But his business practices have also landed him in hot water. In 2012, he was ordered to pay $17.3 million in damages to actress Robyn Cohen who claimed she lost all her possessions when her West Hollywood apartment, owned by Sterling, caught fire.

Despite his vast wealth, even on the hardwood, Sterling has always shown his thrifty side. He bought the team in 1981 for $12 million and moved the San Diego-based team to L.A. three years later. He wanted the Clippers to compete with the Lakers. But he didn’t invest heavily in the Clippers and paid players less than the other teams in the league. During the 1998-99 season labor disputes, he didn’t employ a head coach and saved himself a few hundred thousand dollars. But it cost his team their standing in the league and they ended the year in last place with 41 losses and nine wins. The Clippers have yet to see a championship. The Clippers are worth an estimated $575 million after a surge in popularity thanks to players like Chris Paul and Blake Griffin.

While Sterling has been issued his verdict from the NBA Commissioner, his fate and the future of the Clippers remains uncertain. The team remains in a playoff run, but meetings between NBA officials and owners are taking place to try and force Sterling to sell the Clippers.

Out of the frying pan

Sterling made a fortune renting thousands of apartments, but some of his former managers are suing the billionaire for allegedly underpaying them.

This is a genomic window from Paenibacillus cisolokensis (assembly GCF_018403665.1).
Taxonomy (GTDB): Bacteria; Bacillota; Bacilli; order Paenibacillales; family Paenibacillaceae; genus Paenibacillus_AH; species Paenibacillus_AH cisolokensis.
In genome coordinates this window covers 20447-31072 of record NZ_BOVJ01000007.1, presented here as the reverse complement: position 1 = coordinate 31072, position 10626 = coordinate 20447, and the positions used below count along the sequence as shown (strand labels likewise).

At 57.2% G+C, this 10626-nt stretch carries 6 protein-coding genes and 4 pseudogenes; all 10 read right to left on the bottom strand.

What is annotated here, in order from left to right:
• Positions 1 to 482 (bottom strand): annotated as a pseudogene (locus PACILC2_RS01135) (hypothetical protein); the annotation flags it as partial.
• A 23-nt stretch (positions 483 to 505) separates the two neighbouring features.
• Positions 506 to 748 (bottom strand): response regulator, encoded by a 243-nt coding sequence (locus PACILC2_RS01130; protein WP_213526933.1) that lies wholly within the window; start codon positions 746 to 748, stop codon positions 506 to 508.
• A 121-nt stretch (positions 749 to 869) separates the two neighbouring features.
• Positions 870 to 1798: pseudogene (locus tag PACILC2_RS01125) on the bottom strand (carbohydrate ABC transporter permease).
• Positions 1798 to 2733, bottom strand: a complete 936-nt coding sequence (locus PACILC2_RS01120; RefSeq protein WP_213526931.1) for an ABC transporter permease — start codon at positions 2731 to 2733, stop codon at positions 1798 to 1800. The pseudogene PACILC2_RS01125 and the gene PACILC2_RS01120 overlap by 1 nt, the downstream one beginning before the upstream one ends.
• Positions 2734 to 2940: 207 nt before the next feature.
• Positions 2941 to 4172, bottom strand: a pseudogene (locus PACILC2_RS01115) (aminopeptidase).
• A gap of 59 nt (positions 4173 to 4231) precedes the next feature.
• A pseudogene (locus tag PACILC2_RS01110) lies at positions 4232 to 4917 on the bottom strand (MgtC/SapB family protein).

Two managers are pursuing the lawsuit as a class action on behalf of more than 150 current and former managers, said Santa Monica attorney Michael Morrison.

The lead plaintiff is John Jung Kim, a Korean immigrant who managed one of Sterling’s buildings. Another plaintiff is a woman who immigrated from Russia.

Morrison said building managers were paid for 13 hours of work, but were required to spend 40 hours a week on the premises, in a manager’s office or their apartments.

“Hour 14 through 40, or whatever they work in a week, have to be paid in California at least at the minimum wage, and that’s not happening here,” Morrison said.

Managers were paid a few hundred dollars a month and got to live in the building for free. Giving managers free rent did not relieve the building owner of the requirement to pay for their hours on the job, Morrison said, calling the underpayment “wage theft.”

Attorneys or other representatives of Beverly Hills Properties did not respond to requests for comment. Sterling’s attorneys responded in court documents saying that the building managers had no grounds to sue because they promised to work fewer than eight hours a day.

Jeffrey Castillo, 30, is an Army veteran who managed one of Sterling’s buildings in Koreatown. Castillo said he made only $500 per month, but was required to be present at the building weekdays from 8 a.m. to 4:30 p.m. His apartment would normally rent out for about $1,000, but he got to live there for free.

He’s considering signing on as a plaintiff to the lawsuit.

“The cruel part is not the amount of dollars that you’re receiving; the thing that puts the burden on you is that they don’t want you to work another job,” Castillo said.

He found himself relying on welfare payments and food stamps to care for his family. After four years, he quit.

“The taxpayer picks up the burden because then I had to collect welfare and the food stamps and stuff to get by,” Castillo said.

Authors: Sharon McNary, Southern California Public Radio; Emily Canal, Forbes